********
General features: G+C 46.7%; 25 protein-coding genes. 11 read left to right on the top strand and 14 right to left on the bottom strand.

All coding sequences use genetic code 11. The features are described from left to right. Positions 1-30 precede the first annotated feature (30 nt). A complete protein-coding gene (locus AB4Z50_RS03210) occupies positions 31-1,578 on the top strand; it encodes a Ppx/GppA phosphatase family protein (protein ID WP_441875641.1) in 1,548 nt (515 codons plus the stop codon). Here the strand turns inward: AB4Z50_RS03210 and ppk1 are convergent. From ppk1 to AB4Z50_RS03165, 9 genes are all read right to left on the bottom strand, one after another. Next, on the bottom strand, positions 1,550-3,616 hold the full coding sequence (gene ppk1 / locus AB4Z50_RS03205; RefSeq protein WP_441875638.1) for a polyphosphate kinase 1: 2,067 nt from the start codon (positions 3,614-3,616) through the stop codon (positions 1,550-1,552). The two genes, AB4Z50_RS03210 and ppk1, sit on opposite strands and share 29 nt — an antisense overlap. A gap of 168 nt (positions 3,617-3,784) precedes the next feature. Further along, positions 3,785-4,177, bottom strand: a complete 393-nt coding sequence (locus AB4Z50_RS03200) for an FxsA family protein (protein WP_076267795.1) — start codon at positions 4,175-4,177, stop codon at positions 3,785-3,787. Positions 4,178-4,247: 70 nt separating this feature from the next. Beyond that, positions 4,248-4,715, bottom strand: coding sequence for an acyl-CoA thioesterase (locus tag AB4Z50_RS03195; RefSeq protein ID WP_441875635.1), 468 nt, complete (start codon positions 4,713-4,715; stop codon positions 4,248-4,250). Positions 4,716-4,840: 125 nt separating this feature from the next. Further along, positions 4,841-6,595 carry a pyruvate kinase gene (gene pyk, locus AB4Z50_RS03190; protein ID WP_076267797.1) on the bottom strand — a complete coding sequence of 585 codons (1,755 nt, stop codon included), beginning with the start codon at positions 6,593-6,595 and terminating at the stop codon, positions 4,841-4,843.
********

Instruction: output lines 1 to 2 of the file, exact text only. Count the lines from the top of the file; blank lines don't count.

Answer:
General features: G+C 46.7%; 25 protein-coding genes. 11 read left to right on the top strand and 14 right to left on the bottom strand.

All coding sequences use genetic code 11. The features are described from left to right. Positions 1-30 precede the first annotated feature (30 nt). A complete protein-coding gene (locus AB4Z50_RS03210) occupies positions 31-1,578 on the top strand; it encodes a Ppx/GppA phosphatase family protein (protein ID WP_441875641.1) in 1,548 nt (515 codons plus the stop codon). Here the strand turns inward: AB4Z50_RS03210 and ppk1 are convergent. From ppk1 to AB4Z50_RS03165, 9 genes are all read right to left on the bottom strand, one after another. Next, on the bottom strand, positions 1,550-3,616 hold the full coding sequence (gene ppk1 / locus AB4Z50_RS03205; RefSeq protein WP_441875638.1) for a polyphosphate kinase 1: 2,067 nt from the start codon (positions 3,614-3,616) through the stop codon (positions 1,550-1,552). The two genes, AB4Z50_RS03210 and ppk1, sit on opposite strands and share 29 nt — an antisense overlap. A gap of 168 nt (positions 3,617-3,784) precedes the next feature. Further along, positions 3,785-4,177, bottom strand: a complete 393-nt coding sequence (locus AB4Z50_RS03200) for an FxsA family protein (protein WP_076267795.1) — start codon at positions 4,175-4,177, stop codon at positions 3,785-3,787. Positions 4,178-4,247: 70 nt separating this feature from the next. Beyond that, positions 4,248-4,715, bottom strand: coding sequence for an acyl-CoA thioesterase (locus tag AB4Z50_RS03195; RefSeq protein ID WP_441875635.1), 468 nt, complete (start codon positions 4,713-4,715; stop codon positions 4,248-4,250). Positions 4,716-4,840: 125 nt separating this feature from the next. Further along, positions 4,841-6,595 carry a pyruvate kinase gene (gene pyk, locus AB4Z50_RS03190; protein ID WP_076267797.1) on the bottom strand — a complete coding sequence of 585 codons (1,755 nt, stop codon included), beginning with the start codon at positions 6,593-6,595 and terminating at the stop codon, positions 4,841-4,843.